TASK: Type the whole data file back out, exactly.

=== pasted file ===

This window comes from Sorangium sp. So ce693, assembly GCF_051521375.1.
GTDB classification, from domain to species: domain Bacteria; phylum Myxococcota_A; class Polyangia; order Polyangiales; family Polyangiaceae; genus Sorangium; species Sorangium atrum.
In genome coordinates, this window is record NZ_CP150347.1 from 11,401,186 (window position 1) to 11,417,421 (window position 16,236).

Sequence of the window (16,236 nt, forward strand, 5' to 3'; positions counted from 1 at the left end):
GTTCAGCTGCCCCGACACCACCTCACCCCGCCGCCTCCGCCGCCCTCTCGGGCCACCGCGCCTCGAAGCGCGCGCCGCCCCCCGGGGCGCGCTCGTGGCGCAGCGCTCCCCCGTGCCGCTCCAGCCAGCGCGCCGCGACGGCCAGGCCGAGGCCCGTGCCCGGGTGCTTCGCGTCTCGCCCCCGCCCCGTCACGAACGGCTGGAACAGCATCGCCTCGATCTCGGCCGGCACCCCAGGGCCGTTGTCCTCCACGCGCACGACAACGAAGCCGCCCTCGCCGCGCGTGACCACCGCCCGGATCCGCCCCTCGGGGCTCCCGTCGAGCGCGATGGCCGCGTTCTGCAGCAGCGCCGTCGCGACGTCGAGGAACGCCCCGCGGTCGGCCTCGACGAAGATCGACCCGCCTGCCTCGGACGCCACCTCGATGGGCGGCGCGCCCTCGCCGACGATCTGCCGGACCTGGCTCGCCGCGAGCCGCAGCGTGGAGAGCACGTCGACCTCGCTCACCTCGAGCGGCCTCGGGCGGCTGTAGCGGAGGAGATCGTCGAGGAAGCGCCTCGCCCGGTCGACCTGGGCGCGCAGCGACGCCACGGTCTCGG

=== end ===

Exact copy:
This window comes from Sorangium sp. So ce693, assembly GCF_051521375.1.
GTDB classification, from domain to species: domain Bacteria; phylum Myxococcota_A; class Polyangia; order Polyangiales; family Polyangiaceae; genus Sorangium; species Sorangium atrum.
In genome coordinates, this window is record NZ_CP150347.1 from 11,401,186 (window position 1) to 11,417,421 (window position 16,236).

Sequence of the window (16,236 nt, forward strand, 5' to 3'; positions counted from 1 at the left end):
GTTCAGCTGCCCCGACACCACCTCACCCCGCCGCCTCCGCCGCCCTCTCGGGCCACCGCGCCTCGAAGCGCGCGCCGCCCCCCGGGGCGCGCTCGTGGCGCAGCGCTCCCCCGTGCCGCTCCAGCCAGCGCGCCGCGACGGCCAGGCCGAGGCCCGTGCCCGGGTGCTTCGCGTCTCGCCCCCGCCCCGTCACGAACGGCTGGAACAGCATCGCCTCGATCTCGGCCGGCACCCCAGGGCCGTTGTCCTCCACGCGCACGACAACGAAGCCGCCCTCGCCGCGCGTGACCACCGCCCGGATCCGCCCCTCGGGGCTCCCGTCGAGCGCGATGGCCGCGTTCTGCAGCAGCGCCGTCGCGACGTCGAGGAACGCCCCGCGGTCGGCCTCGACGAAGATCGACCCGCCTGCCTCGGACGCCACCTCGATGGGCGGCGCGCCCTCGCCGACGATCTGCCGGACCTGGCTCGCCGCGAGCCGCAGCGTGGAGAGCACGTCGACCTCGCTCACCTCGAGCGGCCTCGGGCGGCTGTAGCGGAGGAGATCGTCGAGGAAGCGCCTCGCCCGGTCGACCTGGGCGCGCAGCGACGCCACGGTCTCGG